Newly discovered Earth-sized exoplanet could be overflowing with volcanoes
Tidally locked but within its parent's habitable zoneBy Daniel Sims
Why it matters: NASA's efforts to observe the universe have uncovered ever-stranger planets outside the solar system. The latest example is similar to Earth in some ways but in others, it's more like Jupiter moon Io. Scientists say some regions of the surface could harbor liquid water, an important ingredient for life.
The rocky world, dubbed LP 791-18 d, orbits a red dwarf star about 90 light-years from Earth. It's both slightly larger and slightly more massive than Earth, orbiting on the inner edge of the star's habitable zone, which astronomers believe is the proper distance from the star for a planet to harbor liquid water on its surface.
However, LP 791-18 d is tidally locked to its parent star. One side always faces the star, probably making it too hot for liquid water. The opposite hemisphere, always facing away, is covered in perpetual darkness and likely much colder.
Furthermore, the planet could be blanketed in volcanoes. Astronomy professor Björn Benneke, who supervised the study on LP 791-18 d and co-authored the findings, said the volcanoes are what probably gives the planet its atmosphere and enable water to condense on its dark side.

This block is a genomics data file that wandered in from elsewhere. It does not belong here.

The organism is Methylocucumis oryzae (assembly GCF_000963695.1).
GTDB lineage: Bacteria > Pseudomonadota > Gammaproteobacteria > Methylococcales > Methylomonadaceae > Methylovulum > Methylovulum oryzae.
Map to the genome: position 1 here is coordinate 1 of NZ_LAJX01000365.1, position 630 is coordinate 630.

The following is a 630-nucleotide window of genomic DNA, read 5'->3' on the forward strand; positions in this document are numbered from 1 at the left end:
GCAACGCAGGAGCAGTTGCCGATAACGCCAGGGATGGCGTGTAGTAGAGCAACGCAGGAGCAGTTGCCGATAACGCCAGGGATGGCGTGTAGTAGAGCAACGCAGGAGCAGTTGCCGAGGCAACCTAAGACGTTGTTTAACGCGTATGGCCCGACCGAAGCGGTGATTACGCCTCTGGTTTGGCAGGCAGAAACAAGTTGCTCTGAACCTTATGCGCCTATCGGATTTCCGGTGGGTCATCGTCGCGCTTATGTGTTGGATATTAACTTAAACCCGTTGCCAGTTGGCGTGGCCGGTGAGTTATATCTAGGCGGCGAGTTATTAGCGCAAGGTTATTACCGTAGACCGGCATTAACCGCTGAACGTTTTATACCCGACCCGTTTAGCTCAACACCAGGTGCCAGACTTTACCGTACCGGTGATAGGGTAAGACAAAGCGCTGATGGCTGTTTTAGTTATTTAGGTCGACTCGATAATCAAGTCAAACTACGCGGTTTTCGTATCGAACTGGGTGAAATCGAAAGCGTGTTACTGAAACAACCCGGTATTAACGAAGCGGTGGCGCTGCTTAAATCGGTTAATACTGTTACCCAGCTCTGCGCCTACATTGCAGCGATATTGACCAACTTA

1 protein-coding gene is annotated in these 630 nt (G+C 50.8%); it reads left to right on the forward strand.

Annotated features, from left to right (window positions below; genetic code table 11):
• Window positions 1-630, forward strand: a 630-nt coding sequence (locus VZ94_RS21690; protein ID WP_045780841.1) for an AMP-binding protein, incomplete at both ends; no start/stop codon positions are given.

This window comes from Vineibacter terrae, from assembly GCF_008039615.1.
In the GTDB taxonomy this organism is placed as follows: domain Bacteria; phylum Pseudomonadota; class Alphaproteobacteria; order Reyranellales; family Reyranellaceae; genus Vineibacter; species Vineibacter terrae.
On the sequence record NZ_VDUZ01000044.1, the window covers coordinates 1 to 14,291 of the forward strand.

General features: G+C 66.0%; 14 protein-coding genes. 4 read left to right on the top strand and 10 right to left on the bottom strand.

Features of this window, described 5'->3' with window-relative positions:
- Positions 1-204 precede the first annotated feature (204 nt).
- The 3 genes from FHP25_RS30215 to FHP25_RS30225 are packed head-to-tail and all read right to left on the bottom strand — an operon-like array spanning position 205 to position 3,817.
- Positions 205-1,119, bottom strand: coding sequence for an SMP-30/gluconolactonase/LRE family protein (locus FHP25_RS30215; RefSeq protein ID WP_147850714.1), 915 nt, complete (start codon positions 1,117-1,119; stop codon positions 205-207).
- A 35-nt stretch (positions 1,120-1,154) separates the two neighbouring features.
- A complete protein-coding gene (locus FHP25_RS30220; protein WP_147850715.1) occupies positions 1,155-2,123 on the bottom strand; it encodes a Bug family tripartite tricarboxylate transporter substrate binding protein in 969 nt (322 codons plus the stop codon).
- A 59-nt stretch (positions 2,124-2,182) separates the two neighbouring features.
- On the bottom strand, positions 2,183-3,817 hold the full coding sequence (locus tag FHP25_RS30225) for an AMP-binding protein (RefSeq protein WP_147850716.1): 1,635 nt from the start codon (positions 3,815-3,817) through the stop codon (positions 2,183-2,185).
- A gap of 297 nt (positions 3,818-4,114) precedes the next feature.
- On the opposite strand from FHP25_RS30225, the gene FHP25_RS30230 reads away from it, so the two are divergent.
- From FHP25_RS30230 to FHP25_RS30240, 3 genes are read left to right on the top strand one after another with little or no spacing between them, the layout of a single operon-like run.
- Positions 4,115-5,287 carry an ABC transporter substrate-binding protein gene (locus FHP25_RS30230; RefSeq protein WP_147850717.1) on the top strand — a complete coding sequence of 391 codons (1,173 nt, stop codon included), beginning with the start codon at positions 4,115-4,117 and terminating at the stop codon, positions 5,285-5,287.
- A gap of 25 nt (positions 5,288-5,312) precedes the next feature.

The immense volcanic activity is likely due to tidal forces from one of the planet's neighbors – LP 791-18 c – which astronomers previously observed. The planets pass very close to each other during their orbits, but c is much larger and more massive at two and a half times Earth's volume and seven times its mass.
Thus, c's gravity tugs on d enough to significantly deform the latter, likely pushing molten material to the surface. Io, one of Jupiter's moons and the most volcanically active object in the solar system, experiences a similar phenomenon due to tidal forces from its neighbors.
The study, published by scientists with the Trottier Institute for Research on Exoplanets at the University of Montreal in the May 17 edition of the science journal Nature, is based on some of the NASA Spitzer space telescope's final observations. Spitzer's mission ended in January 2020.
Astronomers previously confirmed plans to observe planet c with the James Webb space telescope and wish to include d in those observations.
Masthead: Artist concept from NASA's Goddard Space Flight Center/Chris Smith (KRBwyle)